Book Matters: Reviews and Reflection

Book Review: "The 1619 Project"

  • Brij Mohan (School of Social Work, Louisiana State University, Baton Rouge)

How to Cite:

Mohan, B., (2022) “Book Review: "The 1619 Project"”, Social Development Issues 44(1): 7. doi:



Published on
20 May 2022

The 1619 Project: A New Origin Story. 2021. Eds. Nikole Hannah-Jones, Gaitlin Roper, Ilena Silverman, and Jake Silverstein. New York: One World. (Cloth, ISBN 9780593230589; ebook: 9780593230572).

Origins of this award winning anthology emanate from the New York Times Magazine that “began in August 2021, the four hundredth anniversary of the beginning of American slavery.” It reveals a disturbing “vision of the American past and present.”

History need not be deterministic, Eric Foner contends. However, it may take a century or more to correct the errors of the past. We grew up learning about the glory of the founding fathers and the ideology of 1776 without knowing much about 1619:

In late August 1619, a ship arrived in the British colony of Virginia bearing a cargo of somewhere between twenty and thirty enslaved people from Africa. Their arrival led to the barbaric and unprecedented system of American chattel slavery that would last for nearly 250 years. This is sometimes referred to as our country’s original sin, but it is more than that: It is the source of so much that still defines the United States1.

The editors have avoided using terms like the “slave.” “Enslaved person” contextualizes the narrative of chattel slavery. Two hundred and forty four years before the signing of the Emancipation Proclamation and a year before the arrival of the fabled Mayflower, the White Lion sailed into the muddy waters of Jamestown and dropped about 30 enslaved Africans, August 1619. Somehow their arrival was never recognized, nor ever discussed. The plight of this obscured human cargo defines the essence of America and her DNA. Modern history owes a tremendous debt to the genius of Nokole Hannah-Jones, the main editor, who had the courage and conviction to excavate the truth buried under the hideous mountains of bigoted falsehood, cruelty, and White Privilege.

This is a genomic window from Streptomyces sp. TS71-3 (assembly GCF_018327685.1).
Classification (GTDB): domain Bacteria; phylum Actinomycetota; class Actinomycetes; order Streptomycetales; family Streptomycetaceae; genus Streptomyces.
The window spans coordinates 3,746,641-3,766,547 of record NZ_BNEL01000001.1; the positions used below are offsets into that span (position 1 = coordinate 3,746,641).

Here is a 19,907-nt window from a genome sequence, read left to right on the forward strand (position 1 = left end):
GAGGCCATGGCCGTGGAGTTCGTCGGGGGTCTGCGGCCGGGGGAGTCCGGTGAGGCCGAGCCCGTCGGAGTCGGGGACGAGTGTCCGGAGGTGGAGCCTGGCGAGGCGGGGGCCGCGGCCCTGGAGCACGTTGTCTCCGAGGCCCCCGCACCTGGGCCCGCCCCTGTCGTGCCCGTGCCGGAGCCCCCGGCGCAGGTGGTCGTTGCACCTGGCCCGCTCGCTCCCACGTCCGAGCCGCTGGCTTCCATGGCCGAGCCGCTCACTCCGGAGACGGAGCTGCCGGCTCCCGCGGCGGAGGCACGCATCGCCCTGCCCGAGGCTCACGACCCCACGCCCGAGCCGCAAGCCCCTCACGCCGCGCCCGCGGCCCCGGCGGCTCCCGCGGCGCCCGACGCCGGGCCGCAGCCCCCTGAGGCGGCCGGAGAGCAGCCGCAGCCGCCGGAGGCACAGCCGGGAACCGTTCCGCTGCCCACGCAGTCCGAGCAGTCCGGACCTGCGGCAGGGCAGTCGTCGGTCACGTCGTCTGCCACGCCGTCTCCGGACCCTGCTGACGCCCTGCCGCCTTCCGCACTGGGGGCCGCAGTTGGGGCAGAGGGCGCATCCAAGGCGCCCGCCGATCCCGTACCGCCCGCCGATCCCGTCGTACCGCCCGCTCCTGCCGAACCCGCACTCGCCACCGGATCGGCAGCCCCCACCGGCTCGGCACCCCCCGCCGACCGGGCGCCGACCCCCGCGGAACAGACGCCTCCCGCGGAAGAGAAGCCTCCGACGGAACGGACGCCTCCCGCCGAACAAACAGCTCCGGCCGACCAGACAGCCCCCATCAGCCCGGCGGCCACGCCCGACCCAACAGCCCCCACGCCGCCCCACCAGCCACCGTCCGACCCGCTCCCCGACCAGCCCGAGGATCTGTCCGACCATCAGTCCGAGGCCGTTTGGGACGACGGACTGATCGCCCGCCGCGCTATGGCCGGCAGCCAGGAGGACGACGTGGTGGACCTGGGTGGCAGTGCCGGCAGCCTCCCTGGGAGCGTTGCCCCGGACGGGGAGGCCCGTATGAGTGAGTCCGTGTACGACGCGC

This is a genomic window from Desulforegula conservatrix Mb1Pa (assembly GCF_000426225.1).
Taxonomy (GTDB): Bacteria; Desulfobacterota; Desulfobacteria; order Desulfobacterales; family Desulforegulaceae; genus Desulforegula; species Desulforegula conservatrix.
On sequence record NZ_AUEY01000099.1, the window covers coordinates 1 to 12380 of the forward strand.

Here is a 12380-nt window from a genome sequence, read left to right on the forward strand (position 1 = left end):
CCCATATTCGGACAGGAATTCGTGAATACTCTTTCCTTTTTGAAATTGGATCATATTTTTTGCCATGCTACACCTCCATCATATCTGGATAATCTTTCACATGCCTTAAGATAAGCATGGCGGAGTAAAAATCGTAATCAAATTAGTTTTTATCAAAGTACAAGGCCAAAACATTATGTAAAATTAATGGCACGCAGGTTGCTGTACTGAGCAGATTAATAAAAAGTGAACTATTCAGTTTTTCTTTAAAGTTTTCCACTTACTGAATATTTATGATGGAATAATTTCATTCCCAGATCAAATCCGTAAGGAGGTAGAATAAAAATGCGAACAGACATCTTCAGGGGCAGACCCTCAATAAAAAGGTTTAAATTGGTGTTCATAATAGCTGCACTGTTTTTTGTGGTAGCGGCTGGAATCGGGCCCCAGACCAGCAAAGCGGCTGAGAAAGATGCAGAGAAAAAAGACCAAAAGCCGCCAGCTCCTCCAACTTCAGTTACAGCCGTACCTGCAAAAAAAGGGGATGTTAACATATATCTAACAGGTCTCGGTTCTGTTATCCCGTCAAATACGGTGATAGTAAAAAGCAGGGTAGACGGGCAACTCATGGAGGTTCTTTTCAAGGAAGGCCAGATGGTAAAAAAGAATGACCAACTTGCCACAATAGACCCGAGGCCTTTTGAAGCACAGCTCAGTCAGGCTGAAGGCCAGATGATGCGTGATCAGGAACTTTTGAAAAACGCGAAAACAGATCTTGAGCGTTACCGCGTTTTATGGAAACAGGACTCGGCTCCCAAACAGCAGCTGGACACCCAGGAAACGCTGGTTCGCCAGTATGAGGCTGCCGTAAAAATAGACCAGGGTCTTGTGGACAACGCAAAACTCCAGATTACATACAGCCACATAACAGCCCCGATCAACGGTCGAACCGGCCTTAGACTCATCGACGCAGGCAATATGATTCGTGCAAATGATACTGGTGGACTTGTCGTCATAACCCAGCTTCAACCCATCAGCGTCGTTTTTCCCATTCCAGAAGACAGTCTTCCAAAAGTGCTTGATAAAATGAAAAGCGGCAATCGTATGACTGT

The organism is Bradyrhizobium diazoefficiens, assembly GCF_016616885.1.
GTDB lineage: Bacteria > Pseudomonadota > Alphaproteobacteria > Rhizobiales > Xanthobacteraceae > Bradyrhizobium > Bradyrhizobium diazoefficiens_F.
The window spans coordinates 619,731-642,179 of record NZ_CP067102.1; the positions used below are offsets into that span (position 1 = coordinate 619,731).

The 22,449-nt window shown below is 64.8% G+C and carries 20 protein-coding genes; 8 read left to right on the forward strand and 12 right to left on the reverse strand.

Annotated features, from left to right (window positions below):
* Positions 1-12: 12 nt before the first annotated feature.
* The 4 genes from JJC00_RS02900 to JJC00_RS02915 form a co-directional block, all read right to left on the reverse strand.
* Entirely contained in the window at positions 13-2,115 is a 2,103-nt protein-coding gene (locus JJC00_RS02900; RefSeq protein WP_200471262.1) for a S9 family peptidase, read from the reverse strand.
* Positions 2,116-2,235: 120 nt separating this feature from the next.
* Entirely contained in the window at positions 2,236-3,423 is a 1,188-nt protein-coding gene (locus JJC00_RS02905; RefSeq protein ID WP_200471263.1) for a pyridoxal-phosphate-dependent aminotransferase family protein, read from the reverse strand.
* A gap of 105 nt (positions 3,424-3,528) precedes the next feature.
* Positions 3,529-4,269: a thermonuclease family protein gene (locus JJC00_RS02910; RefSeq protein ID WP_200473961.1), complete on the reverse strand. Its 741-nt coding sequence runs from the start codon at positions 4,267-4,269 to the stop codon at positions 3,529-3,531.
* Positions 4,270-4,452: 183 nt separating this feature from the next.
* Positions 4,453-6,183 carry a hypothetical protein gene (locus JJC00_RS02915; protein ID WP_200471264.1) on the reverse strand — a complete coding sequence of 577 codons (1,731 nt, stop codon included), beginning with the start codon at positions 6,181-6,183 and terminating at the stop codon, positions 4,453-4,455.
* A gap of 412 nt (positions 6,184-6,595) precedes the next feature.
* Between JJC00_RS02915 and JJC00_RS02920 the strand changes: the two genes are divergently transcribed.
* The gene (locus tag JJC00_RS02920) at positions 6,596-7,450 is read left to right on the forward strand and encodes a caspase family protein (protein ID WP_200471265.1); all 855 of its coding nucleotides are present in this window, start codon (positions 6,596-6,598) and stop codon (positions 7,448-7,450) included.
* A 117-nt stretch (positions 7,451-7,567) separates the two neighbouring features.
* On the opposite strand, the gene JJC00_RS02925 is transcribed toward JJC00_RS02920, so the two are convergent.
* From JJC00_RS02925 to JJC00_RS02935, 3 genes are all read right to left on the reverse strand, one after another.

The backlash against this book and its creators has been fiercely unkind and hypocritical. Lately, the Trumpian red states have passed laws to ban the teaching of the so-called Critical Race Theory. Nothing could be more disingenuous than lynching of truth at the altar of lies and falsification. Narratives of black lives—which matter—have been marginalized. This book is decidedly a monumental achievement that unravels the legacy of 1619, its damning truths, and the horrors of American anti-blackness and brutality of slavery2.

What is “chattel slavery”? I called 10 people and no one answered my question. Certain facts unraveled by different authors are heartbreaking: Hannah-Jones contends that colonists fought the Revolutionary war to preserve slavery. Historian Mathew Desmond shows how slavery has shaped capitalism and workplace norms. Jamelle Bouie compares pre-slavery politics with present day Alt-right ideology3. In his book, The Rise and Fall of Slavery in the New World, David Brio Davis asserts “Tyranny is a central theme of American history” and “racial exploitation and racial conflict have been part of the DNA of American culture,” Quoted by Hannah-Jones, Ch. I on Democracy: 29). The following quotes from this essay on Democracy reveal what Americans hardly remember: